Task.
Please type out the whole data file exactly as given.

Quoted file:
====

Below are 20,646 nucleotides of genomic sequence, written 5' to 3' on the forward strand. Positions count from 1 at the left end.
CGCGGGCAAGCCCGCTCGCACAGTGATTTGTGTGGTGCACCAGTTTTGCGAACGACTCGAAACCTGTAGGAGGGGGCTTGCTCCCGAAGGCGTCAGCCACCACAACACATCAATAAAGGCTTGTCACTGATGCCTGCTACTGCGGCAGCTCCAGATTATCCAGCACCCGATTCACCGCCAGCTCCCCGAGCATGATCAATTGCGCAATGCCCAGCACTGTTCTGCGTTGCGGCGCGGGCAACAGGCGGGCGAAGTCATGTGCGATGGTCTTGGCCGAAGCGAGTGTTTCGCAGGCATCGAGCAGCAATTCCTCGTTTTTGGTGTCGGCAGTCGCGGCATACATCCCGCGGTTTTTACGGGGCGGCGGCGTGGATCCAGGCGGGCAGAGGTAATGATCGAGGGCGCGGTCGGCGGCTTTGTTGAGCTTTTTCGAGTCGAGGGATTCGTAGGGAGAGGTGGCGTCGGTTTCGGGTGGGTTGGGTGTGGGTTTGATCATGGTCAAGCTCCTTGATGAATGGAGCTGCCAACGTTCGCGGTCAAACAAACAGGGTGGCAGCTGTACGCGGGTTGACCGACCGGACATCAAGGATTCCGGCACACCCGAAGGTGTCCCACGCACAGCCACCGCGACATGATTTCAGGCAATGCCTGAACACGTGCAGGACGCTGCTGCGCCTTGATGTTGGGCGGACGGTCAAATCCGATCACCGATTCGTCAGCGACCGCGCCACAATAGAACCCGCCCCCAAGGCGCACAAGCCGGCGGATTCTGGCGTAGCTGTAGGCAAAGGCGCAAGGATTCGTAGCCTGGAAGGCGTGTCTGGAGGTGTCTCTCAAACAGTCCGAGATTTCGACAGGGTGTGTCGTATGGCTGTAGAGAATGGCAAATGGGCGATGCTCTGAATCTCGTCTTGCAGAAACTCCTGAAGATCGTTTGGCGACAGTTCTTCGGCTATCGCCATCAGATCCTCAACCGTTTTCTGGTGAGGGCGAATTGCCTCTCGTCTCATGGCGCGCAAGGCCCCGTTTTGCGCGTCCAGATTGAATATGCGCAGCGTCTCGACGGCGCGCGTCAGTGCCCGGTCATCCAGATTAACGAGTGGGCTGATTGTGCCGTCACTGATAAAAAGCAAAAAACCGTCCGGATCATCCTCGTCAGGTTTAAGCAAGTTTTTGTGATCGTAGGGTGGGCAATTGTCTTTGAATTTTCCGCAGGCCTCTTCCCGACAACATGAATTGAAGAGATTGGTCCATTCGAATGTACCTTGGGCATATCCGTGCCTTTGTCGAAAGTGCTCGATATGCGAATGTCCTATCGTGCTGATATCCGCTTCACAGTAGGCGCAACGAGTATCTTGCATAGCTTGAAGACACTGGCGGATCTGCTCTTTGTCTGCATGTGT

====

Below are 20,646 nucleotides of genomic sequence, written 5' to 3' on the forward strand. Positions count from 1 at the left end.
CGCGGGCAAGCCCGCTCGCACAGTGATTTGTGTGGTGCACCAGTTTTGCGAACGACTCGAAACCTGTAGGAGGGGGCTTGCTCCCGAAGGCGTCAGCCACCACAACACATCAATAAAGGCTTGTCACTGATGCCTGCTACTGCGGCAGCTCCAGATTATCCAGCACCCGATTCACCGCCAGCTCCCCGAGCATGATCAATTGCGCAATGCCCAGCACTGTTCTGCGTTGCGGCGCGGGCAACAGGCGGGCGAAGTCATGTGCGATGGTCTTGGCCGAAGCGAGTGTTTCGCAGGCATCGAGCAGCAATTCCTCGTTTTTGGTGTCGGCAGTCGCGGCATACATCCCGCGGTTTTTACGGGGCGGCGGCGTGGATCCAGGCGGGCAGAGGTAATGATCGAGGGCGCGGTCGGCGGCTTTGTTGAGCTTTTTCGAGTCGAGGGATTCGTAGGGAGAGGTGGCGTCGGTTTCGGGTGGGTTGGGTGTGGGTTTGATCATGGTCAAGCTCCTTGATGAATGGAGCTGCCAACGTTCGCGGTCAAACAAACAGGGTGGCAGCTGTACGCGGGTTGACCGACCGGACATCAAGGATTCCGGCACACCCGAAGGTGTCCCACGCACAGCCACCGCGACATGATTTCAGGCAATGCCTGAACACGTGCAGGACGCTGCTGCGCCTTGATGTTGGGCGGACGGTCAAATCCGATCACCGATTCGTCAGCGACCGCGCCACAATAGAACCCGCCCCCAAGGCGCACAAGCCGGCGGATTCTGGCGTAGCTGTAGGCAAAGGCGCAAGGATTCGTAGCCTGGAAGGCGTGTCTGGAGGTGTCTCTCAAACAGTCCGAGATTTCGACAGGGTGTGTCGTATGGCTGTAGAGAATGGCAAATGGGCGATGCTCTGAATCTCGTCTTGCAGAAACTCCTGAAGATCGTTTGGCGACAGTTCTTCGGCTATCGCCATCAGATCCTCAACCGTTTTCTGGTGAGGGCGAATTGCCTCTCGTCTCATGGCGCGCAAGGCCCCGTTTTGCGCGTCCAGATTGAATATGCGCAGCGTCTCGACGGCGCGCGTCAGTGCCCGGTCATCCAGATTAACGAGTGGGCTGATTGTGCCGTCACTGATAAAAAGCAAAAAACCGTCCGGATCATCCTCGTCAGGTTTAAGCAAGTTTTTGTGATCGTAGGGTGGGCAATTGTCTTTGAATTTTCCGCAGGCCTCTTCCCGACAACATGAATTGAAGAGATTGGTCCATTCGAATGTACCTTGGGCATATCCGTGCCTTTGTCGAAAGTGCTCGATATGCGAATGTCCTATCGTGCTGATATCCGCTTCACAGTAGGCGCAACGAGTATCTTGCATAGCTTGAAGACACTGGCGGATCTGCTCTTTGTCTGCATGTGT